Oil Rig Squeeze Puts DNB on Alert to Help Billionaire FredriksenMikael Holter
DNB ASA is willing to help billionaire John Fredriksen’s Seadrill Ltd. and other loan clients that are being squeezed by a 40 percent plunge in rental rates on oil rigs.
Norway’s biggest bank is prepared to defer loan-repayment installments for drillers such as Seadrill. The bank is looking specifically at helping companies with the most advanced rigs, said Harald Serck-Hanssen, executive vice president for Large Corporates and International, at the Oslo-based lender.
“We see higher risk in the rig market going forward,” he said in a March 12 interview in the Norwegian capital. “We can grant installment postponements for a period, worst case.”
A 50 percent drop in crude prices over the past nine months has led oil companies to cut investments, reducing demand for offshore drilling just as rig owners were suffering from an over-supply of new vessels. Rig contracts have been canceled and charter rates have tumbled. Seadrill and companies such as Ensco Plc and Transocean Ltd. have over the past months booked billions of dollars in impairments, cut dividends and delayed delivery of new rigs.
DNB had 17.6 billion kroner ($2.1 billion) in so-called exposure at default to rig clients at the end of 2014.
Clients include Seadrill, Serck-Hanssen said, declining to name others. None of DNB’s customers in the rig industry have so far requested deferments or other loan amendments, he said.
Seadrill, which doesn’t expect the rig market to recover before 2017, said in its fourth-quarter report that its group of banks remains “very supportive” as attractive funding options have narrowed to secured-bank and export-credit-agency markets. The company has a $4.8 billion funding need through 2016.
Iain Cracknell, Seadrill’s spokesman, declined to comment on the company’s dialogue with banks.
Seadrill had total debt of $12.6 billion at the end of 2014, of which credit facilities made up $8.6 billion.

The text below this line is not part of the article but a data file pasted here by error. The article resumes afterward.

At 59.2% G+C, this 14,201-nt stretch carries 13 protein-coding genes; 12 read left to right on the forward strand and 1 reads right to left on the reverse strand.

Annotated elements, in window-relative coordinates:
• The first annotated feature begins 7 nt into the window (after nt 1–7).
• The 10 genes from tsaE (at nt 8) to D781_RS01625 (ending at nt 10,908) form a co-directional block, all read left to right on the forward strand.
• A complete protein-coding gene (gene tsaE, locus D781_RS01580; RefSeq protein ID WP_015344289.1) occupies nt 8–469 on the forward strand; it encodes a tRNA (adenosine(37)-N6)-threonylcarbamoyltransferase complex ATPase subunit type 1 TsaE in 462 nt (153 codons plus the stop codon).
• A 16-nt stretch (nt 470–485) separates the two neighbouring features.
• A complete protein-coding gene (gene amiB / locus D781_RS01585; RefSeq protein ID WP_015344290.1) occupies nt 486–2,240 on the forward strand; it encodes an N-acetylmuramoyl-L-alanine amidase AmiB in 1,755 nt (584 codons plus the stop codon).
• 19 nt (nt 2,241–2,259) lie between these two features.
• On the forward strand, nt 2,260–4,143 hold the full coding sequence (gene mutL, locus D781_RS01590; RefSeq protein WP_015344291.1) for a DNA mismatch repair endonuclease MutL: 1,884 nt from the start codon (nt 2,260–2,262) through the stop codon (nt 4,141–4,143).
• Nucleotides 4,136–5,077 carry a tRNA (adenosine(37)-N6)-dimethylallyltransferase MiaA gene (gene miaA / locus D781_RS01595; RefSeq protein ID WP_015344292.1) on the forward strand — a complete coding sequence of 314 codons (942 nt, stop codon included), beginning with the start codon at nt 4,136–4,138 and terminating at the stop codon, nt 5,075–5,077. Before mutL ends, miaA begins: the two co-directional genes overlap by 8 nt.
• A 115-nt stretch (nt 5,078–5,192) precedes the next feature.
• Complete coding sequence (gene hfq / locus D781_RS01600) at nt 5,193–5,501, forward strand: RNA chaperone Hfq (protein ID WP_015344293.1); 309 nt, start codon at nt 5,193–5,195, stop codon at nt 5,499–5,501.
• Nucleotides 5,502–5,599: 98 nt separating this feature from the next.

The difficulties are also being felt in the bond market. The company’s 5.625 percent senior unsecured $1 billion note maturing in 2017 has declined 16 percent over the past six months. The note yields 1,157 basis points more than the U.S. swap curve, widening from 364 basis points in September.
Fredriksen, Seadrill’s founder and biggest shareholder, has seen his fortune dwindle by $830 million this year to about $10.9 billion, according to Bloomberg billionaire rankings. Seadrill’s shares have plunged 62 percent in the past six months.
Hamilton, Bermuda-based Seadrill is in a strong position relative to competitors thanks to high-end vessels and high contract coverage through 2016, Danske Bank A/S said in a March 2 credit analysis.
DNB has provided funding mostly for fleets of modern rigs, Serck-Hanssen said.
Even as day rates have deteriorated to below $400,000 for the most advanced vessels, compared with $650,000 from two years ago, the Norwegian bank expects these fleets to be able to obtain average rates of at least $275,000, the level needed to make interest payments less installments, in addition to covering operating expenses, he said.
“The biggest risk on the rig side isn’t those rigs, but the old, simple rigs that are about to be outdated with current security requirements,” Serck-Hanssen said.